The DOE’s general approach–funding near-term demonstration plants or factories at the same time as long-term research projects–is being taken in other areas of energy investment. Rogers mentioned 19 pilot biofuels plants as well long-term research efforts to make fuels out of carbon dioxide using energy from the sun. The DOE is also funding large-scale demonstration facilities for capturing and storing carbon dioxide at five power plants and more than a dozen industrial facilities, and is investing in developing new carbon-dioxide capture technologies, such as synthetic analogues of biological enzymes. The DOE has taken a similar approach with investing in more efficient lighting and solar-power technologies.
The DOE has also helped the U.S. Treasury Department sort through applications for grants and tax credits for building factories or installing solar panel arrays and wind farms. Rogers says these programs have been “among the most successful programs under the Recovery Act.” So far, $2.3 billion in tax credits has been directed to help fund 183 factories; about 700 renewable-energy projects have been helped with $3.3 billion in grants.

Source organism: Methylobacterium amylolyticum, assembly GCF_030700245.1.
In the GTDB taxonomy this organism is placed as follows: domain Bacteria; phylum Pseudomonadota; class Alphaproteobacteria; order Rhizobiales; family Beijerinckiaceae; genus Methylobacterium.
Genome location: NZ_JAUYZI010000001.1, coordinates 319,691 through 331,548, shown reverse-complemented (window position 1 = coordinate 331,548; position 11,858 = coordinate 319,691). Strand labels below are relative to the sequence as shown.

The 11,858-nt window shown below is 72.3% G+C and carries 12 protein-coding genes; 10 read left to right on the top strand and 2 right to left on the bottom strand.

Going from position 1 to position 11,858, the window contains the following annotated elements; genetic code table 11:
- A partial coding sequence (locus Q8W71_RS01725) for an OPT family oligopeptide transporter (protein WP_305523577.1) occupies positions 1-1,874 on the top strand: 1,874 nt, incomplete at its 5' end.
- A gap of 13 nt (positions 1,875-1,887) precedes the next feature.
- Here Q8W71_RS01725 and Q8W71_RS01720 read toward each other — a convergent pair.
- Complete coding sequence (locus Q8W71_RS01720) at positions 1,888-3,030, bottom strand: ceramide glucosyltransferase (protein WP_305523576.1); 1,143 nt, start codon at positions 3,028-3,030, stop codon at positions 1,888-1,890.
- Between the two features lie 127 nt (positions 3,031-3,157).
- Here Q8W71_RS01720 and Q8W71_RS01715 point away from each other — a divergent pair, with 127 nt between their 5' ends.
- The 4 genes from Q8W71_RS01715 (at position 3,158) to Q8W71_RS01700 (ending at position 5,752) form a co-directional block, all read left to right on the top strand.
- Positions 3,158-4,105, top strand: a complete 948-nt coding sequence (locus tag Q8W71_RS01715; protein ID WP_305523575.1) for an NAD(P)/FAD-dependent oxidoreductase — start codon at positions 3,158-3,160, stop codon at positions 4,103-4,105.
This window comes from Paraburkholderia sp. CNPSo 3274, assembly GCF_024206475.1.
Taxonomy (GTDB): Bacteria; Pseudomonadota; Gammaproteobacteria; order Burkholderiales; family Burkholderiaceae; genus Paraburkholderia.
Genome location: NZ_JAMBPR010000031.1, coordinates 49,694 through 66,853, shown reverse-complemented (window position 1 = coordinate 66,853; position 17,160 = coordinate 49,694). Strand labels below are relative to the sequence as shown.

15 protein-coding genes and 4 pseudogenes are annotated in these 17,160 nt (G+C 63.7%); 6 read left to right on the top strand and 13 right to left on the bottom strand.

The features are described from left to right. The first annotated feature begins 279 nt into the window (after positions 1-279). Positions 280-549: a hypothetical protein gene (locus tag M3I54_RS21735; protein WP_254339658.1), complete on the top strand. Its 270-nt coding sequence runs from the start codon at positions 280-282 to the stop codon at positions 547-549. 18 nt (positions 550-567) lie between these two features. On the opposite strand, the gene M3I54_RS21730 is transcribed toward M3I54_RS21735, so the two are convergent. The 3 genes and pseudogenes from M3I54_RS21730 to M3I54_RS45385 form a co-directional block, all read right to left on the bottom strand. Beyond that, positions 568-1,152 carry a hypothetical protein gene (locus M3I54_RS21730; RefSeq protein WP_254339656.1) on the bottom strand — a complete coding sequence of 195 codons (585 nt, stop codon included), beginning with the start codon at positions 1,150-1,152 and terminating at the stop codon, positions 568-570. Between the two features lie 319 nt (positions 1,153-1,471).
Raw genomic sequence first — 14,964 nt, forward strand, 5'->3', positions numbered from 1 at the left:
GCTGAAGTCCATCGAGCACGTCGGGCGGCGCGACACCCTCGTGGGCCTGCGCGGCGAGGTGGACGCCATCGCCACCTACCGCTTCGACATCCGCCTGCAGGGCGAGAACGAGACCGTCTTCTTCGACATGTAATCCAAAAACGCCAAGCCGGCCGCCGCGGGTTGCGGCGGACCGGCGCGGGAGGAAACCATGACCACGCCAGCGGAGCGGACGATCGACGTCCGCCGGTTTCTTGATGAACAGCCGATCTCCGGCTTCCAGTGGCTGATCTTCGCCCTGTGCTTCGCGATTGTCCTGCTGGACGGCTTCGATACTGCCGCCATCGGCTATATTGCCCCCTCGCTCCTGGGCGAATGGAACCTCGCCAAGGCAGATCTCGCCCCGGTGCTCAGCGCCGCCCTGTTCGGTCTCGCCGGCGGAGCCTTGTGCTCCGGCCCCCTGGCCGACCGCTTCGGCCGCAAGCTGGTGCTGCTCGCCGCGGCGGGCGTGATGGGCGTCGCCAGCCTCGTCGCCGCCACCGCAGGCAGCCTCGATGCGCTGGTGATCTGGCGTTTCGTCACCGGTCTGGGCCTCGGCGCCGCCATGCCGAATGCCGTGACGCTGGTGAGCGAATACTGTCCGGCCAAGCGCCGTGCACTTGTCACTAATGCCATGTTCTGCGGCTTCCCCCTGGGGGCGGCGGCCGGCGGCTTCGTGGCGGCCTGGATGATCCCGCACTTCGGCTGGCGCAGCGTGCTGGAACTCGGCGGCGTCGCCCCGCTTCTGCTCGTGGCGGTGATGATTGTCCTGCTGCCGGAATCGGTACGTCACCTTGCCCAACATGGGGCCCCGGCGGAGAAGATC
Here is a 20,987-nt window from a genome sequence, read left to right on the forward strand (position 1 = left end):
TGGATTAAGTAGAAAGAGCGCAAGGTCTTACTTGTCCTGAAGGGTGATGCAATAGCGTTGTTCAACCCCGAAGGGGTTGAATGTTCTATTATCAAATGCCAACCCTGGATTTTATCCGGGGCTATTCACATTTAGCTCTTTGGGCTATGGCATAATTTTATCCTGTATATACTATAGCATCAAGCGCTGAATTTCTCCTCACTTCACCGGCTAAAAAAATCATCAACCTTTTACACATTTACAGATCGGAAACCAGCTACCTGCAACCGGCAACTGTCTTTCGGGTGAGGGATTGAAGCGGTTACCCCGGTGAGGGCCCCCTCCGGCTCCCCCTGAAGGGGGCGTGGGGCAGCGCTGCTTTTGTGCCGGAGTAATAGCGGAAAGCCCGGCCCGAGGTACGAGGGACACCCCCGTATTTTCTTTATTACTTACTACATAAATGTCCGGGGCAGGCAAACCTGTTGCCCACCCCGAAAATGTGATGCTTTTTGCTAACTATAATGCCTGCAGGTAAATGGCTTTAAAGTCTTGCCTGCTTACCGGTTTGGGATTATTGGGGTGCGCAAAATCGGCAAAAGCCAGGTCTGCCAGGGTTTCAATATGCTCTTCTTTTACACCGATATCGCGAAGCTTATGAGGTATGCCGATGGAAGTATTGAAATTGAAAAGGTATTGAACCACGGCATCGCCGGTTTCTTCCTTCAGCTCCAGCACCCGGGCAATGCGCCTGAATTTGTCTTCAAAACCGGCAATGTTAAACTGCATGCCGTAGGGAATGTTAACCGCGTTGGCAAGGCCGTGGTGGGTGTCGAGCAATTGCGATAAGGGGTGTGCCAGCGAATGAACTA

Two out of three applicants for the manufacturing tax credits had to be turned down, however, due to a lack of funds. President Obama wants Congress to add $5 billion to this program as part of a jobs bill this summer.
Similarly, many renewable-energy projects haven’t been funded because of delays in getting construction approved by state and federal agencies. The administration isn’t planning to extend these deadlines, though. Instead, Rogers says, it is looking to a comprehensive climate and energy bill that would support such projects in the future. Such a bill would include some sort of long-term signal to investors, such as a cap on carbon emissions that would attract capital for such installations. An energy and climate bill was passed by the House last year, but recent attempts to introduce such a bill in the Senate have stalled.